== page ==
My journey into Genealogy began decades ago when I discovered some old British Newspaper clippings in my sister’s scrapbook. They were from various Newspapers, all dated 1928, and traced the genealogical pursuits of our great Uncle William.
William Adrian Allery, the Devon Kin Keeper, became a well-known figure when he determined he had a claim to the Angell Estate in London as evidenced by recent discoveries of marriage, baptisms, and birth entries in the parish registers of St Clements and St Saviours in Townstal, Dartmouth, Devon.
William seized a house on the estate in Brixton Road and notified the tenants that they should pay their rents to him as the Ground Landlord. He believed he was the rightful heir because of links he had discovered between the Angell and Allery families, through the marriage between Samuel Allery and Elizabeth Benedict; daughter of John Benedict and Mary Angell.
These links eventually proved false, but tracking down images of these parish register entries in my own genealogical research all those years ago, started my passion for Genealogy. Since then my extensive research and detective work surrounding the Angell Estate Claims gave me sufficient material to write a book.
Here are the acknowledgments from the book.
The Devon Kin Keeper – ebook
The research for this book has spread over three decades and has involved the collaboration of several members of my Allery family. My interest in this Genealogist’s Romantic Inheritance was sparked thirty years ago from the initial research compiled by my sister, Pamela Marie Allery, now deceased.
Parts of this story are imaginary – the scenes of family members from the 1920s are entirely fictional. Parts of this story are true – the scenes of family members from 1990 to 2021 are based on real events experienced by me. The articles from the old newspapers, quoted in some chapters, are all faithfully transcribed, and provide evidence of the Angell Estate events unfolding from March to September 1928, and further articles from 1930, 1932, and 1957.
The evolution of this story has been driven by my passion for genealogy and preserving family history. Writing the story as a Genealogy Mystery Novel was inspired by writers of Genealogical Mysteries. You can view a collection of my favourite authors and books here.
Support and encouragement for writing this book in just 30 days were provided by a group of dedicated authors who completed the course:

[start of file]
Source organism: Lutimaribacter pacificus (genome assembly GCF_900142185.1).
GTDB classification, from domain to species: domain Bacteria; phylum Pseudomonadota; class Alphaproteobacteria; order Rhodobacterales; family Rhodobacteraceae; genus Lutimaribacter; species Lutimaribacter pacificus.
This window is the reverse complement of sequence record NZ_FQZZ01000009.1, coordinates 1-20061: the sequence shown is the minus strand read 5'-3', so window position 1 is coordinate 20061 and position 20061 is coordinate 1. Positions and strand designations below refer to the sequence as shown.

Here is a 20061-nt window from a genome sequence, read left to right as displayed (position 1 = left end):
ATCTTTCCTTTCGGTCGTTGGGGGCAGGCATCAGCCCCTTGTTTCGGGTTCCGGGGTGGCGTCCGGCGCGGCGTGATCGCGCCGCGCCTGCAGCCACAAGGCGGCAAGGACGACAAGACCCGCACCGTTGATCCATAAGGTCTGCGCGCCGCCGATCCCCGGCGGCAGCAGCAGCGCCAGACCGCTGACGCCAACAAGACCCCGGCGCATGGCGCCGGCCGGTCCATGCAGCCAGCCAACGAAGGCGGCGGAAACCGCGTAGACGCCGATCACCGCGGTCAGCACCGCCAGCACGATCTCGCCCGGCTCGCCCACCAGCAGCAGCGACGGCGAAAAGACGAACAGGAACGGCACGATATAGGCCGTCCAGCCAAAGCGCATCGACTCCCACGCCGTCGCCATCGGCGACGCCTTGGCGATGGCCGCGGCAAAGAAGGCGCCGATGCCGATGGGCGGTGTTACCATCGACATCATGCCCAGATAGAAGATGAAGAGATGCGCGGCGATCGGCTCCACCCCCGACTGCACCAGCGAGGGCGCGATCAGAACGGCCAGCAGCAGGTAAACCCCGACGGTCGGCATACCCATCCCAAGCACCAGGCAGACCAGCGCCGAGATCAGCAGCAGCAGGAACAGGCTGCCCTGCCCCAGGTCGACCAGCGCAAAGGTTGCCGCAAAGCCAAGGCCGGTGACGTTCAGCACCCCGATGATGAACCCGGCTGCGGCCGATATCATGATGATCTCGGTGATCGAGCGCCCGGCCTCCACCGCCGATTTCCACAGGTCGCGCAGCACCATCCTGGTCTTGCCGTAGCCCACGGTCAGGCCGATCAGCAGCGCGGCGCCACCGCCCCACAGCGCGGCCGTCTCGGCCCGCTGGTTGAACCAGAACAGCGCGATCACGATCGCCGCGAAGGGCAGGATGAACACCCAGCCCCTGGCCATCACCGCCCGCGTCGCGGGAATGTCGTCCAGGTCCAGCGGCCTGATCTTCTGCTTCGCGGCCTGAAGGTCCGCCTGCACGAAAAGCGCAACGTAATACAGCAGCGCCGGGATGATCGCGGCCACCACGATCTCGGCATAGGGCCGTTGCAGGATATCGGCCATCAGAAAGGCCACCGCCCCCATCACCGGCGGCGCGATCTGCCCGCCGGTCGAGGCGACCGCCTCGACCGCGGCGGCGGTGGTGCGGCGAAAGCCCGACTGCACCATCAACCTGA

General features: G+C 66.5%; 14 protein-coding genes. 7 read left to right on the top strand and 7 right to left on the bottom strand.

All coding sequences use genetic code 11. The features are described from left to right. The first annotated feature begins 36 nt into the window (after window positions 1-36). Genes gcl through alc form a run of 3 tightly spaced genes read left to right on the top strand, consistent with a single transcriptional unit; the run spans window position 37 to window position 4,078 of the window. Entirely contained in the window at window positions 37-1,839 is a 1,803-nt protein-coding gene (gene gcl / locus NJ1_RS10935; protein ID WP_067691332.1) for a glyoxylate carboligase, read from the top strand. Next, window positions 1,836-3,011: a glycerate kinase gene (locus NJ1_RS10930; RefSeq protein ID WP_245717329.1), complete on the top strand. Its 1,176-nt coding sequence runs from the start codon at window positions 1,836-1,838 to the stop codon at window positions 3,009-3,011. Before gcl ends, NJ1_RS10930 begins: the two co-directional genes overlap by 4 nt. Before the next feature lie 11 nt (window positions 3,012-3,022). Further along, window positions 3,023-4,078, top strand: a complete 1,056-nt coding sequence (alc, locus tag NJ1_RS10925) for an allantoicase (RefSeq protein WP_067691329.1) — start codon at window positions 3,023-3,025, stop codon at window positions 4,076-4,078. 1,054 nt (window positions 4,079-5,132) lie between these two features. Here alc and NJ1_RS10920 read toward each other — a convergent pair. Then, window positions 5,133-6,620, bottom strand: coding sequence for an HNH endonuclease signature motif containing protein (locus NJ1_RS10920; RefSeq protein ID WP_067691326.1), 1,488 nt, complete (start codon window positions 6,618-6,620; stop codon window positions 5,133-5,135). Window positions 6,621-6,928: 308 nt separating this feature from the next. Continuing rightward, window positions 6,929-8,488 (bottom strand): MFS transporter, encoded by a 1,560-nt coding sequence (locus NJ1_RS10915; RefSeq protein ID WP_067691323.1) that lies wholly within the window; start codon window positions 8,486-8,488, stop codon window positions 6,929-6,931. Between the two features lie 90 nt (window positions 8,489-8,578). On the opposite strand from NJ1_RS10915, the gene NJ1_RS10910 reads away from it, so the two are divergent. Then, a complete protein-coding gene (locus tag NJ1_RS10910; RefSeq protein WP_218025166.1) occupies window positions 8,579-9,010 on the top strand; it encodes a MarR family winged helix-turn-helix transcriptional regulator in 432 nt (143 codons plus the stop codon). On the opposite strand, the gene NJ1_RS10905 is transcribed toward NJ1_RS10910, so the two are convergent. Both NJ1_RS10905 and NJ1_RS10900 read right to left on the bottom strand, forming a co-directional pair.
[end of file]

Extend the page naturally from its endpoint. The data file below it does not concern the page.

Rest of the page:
How to Write and Self-Publish Your own Print or Ebook with Sarah Cordiner.
What keeps me interested in Genealogy today? It is still the pursuit of discoveries, secrets, intrigues, and the lives of my ancestors.
Family roots and family history are integral to the meaning of identity for each person. Genealogy is a critical component of this perpetual quest for roots in other eras. A desire to reach back into history and build a family tree to be proud of has been a driving force for me. Genealogy is a ritual searching for meaning and purpose, a religion of sorts. In my family, three genealogists have toiled ceaselessly for decades to bring our stories into the light.
I now share my research and my ancestral stories in my Writing in Progress blog here. I participate in writing challenges such as the #52Ancestors52Weeks – and try to write my stories as I research to share in those blog posts. From these, I can aspire to create a Family History book of sorts to hand down to my descendants in electronic and paper formats.
Talking about a legacy for my descendants, I am now thinking about how to ensure that someone in my family will care for the family history records and stories after I am gone. A recent article in the Family History Magazine about creating a Genealogy Will caught my eye. This was new, to me, but oh so relevant. I have since found a template that I can use to create a Genealogical Codicil to My Last Will and Testament.
Other parts of my legacy include:
- e-courses in my Preserving Family History Academy
- Live Cast tips for genealogy and storytelling in my Preserving Family History YouTube Channel.
- Family History Preserved Facebook Page